Source Newsroom: Mayo Clinic
Newswise — Mayo Clinic researchers have found what may provide a solution to one of the more troubling complications of diabetes -- delayed gastric emptying or gastroparesis. The researchers showed in animal models that a red blood cell derivative increases production of a key molecule, normalizing the digestive process. The findings appear in the current online issue of the journal Gastroenterology (http://www.gastrojournal.org/).
Gastroparesis occurs when the stomach retains food for longer periods. When that food eventually passes into the small intestine, insulin is released. Because the passage of food out of the stomach becomes unpredictable, maintaining a proper blood glucose level -- critical for controlling diabetes -- also becomes difficult. Gastroparesis can cause pain, nausea, vomiting, stomach spasms and weight loss due to inadequate absorption of nutrients. The abnormally high blood glucose levels cause chemical changes in nerves and in pacemaker cells which regulate digestive processes in the gut, and damage blood vessels that carry oxygen and nutrients to cells.
"If these data are confirmed in humans, it may point toward a treatment for this difficult problem," says Gianrico Farrugia, M.D., Mayo Clinic gastroenterologist and senior author on the study. "Our goal is to normalize gastric emptying and therefore improve a patient's quality of life and glucose control."
Science Behind the Findings
Previous studies in animals and humans showed that two aspects of gastroparesis were: 1) loss of Kit, a marker for interstitial cells of Cajal (ICC), and 2) loss of expression of neuronal nitric oxide synthase (nNOS). ICC cells produce electrical signals that regulate muscle contraction in the digestive tract. nNOS generates nitric oxide, which transmits nerve impulses in the digestive tract. Both are important for normal functioning but can be depleted by oxidative stress (an imbalance in ionic charges at the molecular level), a problem common in diabetes that also can lead to heart and kidney damage.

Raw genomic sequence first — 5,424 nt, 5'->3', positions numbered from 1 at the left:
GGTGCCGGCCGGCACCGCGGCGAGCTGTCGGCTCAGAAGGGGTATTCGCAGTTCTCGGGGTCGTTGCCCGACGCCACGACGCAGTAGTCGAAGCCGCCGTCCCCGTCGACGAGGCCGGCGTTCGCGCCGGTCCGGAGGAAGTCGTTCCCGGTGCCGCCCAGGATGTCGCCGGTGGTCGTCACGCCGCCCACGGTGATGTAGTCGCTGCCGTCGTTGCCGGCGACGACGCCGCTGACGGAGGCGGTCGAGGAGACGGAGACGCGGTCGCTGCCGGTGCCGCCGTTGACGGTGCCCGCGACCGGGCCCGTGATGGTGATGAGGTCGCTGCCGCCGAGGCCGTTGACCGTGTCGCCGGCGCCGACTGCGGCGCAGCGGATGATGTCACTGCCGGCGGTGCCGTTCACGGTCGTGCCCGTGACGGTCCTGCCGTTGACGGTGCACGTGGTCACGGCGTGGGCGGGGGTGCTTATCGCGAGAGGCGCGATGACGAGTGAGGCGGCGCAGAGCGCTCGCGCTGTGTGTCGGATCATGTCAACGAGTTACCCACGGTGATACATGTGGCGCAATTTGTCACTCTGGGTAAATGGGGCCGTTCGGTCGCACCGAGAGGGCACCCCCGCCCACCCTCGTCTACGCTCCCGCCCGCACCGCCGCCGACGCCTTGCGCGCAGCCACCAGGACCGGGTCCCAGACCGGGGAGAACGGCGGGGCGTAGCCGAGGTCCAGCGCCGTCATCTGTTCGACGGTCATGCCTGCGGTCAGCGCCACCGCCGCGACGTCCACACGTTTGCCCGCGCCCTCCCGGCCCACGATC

The research team decided to test a molecule known to protect cells against oxidative injury -- heme oxygenase-1 (HO1). The team measured gastric emptying in a set of diabetic mice and then looked at expression of HO1. Results showed that production of HO1 was lost in all mice with gastroparesis and nNOS expression was decreased. When the team induced HO1 production by introducing hemin, a red blood derivative, gastric emptying returned to normal and Kit and nNOS expression were restored, despite the diabetes. The team says that future research should target the HO1 pathway as a means of reversing the affects of diabetic gastroparesis.
Others researchers were Kyoung Moo Choi, Ph.D.; Simon Gibbons, Ph.D.; Tien Hguyen; Gary Stoltz; Matthew Lurken; Tamas Ordog, M.D.; and Joseph Szurszewski, Ph.D., all of Mayo Clinic. The research was funded by the National Institutes of Health.